Anxiety, Depression Care in the Elderly Substandard

Pam Harrison

December 28, 2012

Many older Americans diagnosed with depression, anxiety, or other mental health disorders are not receiving treatment that meets evidence-based standards, new national poll results suggest.

The national survey, entitled Silver and Blue: The Unfinished Business of Mental Health Care for Older Adults, which was released by the John A. Hartford Foundation, polled a nationally representative sample of 1101 adults aged 65 years and older. An additional 307 interviews were conducted among adults aged 65 years and older who had had a mental health diagnosis or had had recent feelings of depression or anxiety since age 65.

The survey was published online on December 10 by the John A. Hartford Foundation.

Of the total sample, 20% had at least 1 mental health diagnosis; 14% had been diagnosed with depression, and 11% had been diagnosed with anxiety.

Stigma associated with mental health issues was low among survey respondents — only 13% indicated that they would not tell anyone if they were feeling depressed or anxious.

Public awareness of health risks associated with depression was also low. For example:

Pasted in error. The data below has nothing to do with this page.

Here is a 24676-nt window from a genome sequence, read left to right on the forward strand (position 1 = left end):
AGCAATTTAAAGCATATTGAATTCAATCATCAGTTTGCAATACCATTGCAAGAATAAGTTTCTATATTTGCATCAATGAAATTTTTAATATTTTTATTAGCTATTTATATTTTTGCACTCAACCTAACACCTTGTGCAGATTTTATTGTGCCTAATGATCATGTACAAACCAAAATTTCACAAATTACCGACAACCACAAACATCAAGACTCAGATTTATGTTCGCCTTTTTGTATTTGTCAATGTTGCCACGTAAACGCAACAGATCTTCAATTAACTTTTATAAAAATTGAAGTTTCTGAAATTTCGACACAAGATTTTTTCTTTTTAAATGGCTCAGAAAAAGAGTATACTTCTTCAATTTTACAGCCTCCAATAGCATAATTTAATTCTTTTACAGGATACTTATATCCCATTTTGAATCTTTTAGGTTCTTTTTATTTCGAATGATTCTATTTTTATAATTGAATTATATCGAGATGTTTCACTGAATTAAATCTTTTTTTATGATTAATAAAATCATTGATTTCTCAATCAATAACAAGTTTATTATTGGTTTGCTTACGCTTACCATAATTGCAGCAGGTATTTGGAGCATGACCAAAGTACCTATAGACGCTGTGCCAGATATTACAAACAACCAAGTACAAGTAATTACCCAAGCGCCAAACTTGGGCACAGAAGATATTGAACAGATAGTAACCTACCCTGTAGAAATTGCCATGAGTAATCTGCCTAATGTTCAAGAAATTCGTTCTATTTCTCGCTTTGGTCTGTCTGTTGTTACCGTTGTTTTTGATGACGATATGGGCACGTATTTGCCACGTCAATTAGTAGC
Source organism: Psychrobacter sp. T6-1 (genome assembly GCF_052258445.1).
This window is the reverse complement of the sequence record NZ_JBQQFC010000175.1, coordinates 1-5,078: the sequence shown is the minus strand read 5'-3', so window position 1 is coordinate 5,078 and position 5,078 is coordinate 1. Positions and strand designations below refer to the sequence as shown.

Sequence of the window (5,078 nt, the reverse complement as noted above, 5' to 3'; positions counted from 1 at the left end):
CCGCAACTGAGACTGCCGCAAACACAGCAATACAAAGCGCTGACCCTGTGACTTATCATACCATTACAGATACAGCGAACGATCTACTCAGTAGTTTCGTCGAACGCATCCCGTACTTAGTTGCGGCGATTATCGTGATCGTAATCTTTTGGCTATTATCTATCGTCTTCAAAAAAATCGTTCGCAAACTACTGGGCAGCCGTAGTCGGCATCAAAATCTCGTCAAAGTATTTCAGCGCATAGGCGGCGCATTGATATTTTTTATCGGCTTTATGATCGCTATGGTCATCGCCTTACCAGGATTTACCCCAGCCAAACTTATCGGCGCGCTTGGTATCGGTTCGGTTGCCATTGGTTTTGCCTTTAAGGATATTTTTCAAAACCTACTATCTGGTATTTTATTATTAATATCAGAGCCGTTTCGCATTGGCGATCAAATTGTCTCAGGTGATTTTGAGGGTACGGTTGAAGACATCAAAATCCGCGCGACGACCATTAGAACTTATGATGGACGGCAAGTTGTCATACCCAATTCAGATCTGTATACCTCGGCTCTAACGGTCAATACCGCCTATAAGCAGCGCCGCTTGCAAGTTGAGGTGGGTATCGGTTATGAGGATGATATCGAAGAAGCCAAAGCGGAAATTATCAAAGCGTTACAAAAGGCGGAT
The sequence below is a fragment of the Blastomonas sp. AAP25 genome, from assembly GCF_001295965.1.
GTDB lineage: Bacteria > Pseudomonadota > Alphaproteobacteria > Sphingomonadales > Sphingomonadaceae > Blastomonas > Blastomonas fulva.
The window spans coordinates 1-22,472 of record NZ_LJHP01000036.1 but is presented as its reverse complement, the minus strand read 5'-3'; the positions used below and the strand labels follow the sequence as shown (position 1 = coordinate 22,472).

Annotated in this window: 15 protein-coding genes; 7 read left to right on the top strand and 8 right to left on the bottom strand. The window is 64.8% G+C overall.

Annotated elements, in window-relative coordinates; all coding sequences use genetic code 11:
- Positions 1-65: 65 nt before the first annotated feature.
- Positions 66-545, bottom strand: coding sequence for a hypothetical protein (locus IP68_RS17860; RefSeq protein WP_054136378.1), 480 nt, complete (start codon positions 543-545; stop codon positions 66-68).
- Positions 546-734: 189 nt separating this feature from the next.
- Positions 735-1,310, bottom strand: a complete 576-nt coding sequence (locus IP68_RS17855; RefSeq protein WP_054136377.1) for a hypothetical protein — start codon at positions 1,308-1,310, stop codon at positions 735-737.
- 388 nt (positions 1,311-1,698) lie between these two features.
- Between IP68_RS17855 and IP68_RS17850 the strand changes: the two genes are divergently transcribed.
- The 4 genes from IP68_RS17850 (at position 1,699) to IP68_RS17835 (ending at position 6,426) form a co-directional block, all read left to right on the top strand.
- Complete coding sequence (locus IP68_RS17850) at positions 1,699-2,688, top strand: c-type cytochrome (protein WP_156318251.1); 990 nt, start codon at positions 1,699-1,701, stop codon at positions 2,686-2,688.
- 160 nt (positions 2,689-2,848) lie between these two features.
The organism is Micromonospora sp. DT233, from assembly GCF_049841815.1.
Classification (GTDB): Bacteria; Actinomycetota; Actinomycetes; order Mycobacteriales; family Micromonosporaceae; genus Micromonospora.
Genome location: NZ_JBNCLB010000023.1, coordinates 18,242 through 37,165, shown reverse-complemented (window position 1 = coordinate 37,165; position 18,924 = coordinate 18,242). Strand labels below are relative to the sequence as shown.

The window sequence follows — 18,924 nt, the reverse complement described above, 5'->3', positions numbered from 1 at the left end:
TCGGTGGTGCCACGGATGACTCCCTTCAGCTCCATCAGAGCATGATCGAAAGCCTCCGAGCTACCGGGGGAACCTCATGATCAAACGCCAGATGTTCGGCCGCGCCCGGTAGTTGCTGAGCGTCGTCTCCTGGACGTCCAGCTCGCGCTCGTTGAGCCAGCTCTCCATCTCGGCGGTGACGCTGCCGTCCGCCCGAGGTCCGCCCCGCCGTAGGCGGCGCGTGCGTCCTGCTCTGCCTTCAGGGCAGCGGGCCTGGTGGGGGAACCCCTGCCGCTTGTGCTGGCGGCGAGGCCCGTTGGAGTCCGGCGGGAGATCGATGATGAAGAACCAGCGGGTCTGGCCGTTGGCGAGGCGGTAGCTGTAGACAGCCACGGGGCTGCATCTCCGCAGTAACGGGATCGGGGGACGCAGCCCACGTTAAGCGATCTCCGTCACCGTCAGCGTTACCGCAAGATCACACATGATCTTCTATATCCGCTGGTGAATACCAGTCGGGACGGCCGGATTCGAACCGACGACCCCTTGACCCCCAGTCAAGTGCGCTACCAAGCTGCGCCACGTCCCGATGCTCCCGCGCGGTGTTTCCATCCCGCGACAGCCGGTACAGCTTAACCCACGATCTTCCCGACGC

• Only 34% of respondents knew that depression is associated with a doubling of heart disease risk.

  • Only 35% knew that depression is associated with an increased risk of dying from another disease.

  • Only 21% had heard that depression doubles the risk for dementia.

Among those receiving treatment for a mental health diagnosis, 46% reported that their doctor had not contacted them within a few weeks of initiating therapy.

Thirty-eight percent also indicated that their doctor had not told them about potential side effects of antidepressant medications, and 40% indicated that their doctor had not told them how long treatment would take to work.

One third also indicated that their doctor had not discussed different treatment options with them, and 22% indicated that their doctor had not worked with them to decide on the best treatment option.

The majority (73%) indicated that their doctor had not used a survey or questions to measure how they were doing.

Slightly more than one half of the same sample noted that their doctor had not discussed nonpharmacologic strategies such as exercise or social activities that might help improve their mental health.

"Treating depression and other mental health conditions can be very successful, but it is not easy," Christopher Langston, PhD, John A. Hartford Foundation, New York City, said in a release.

"The first drug, the first treatment or a single treatment often doesn't work, [and] it is a needless tragedy that so many older people are still receiving mental healthcare that does not measure up."

The John A. Hartford Foundation is a private, nonpartisan foundation based in New York City.

Public Poll. Full article

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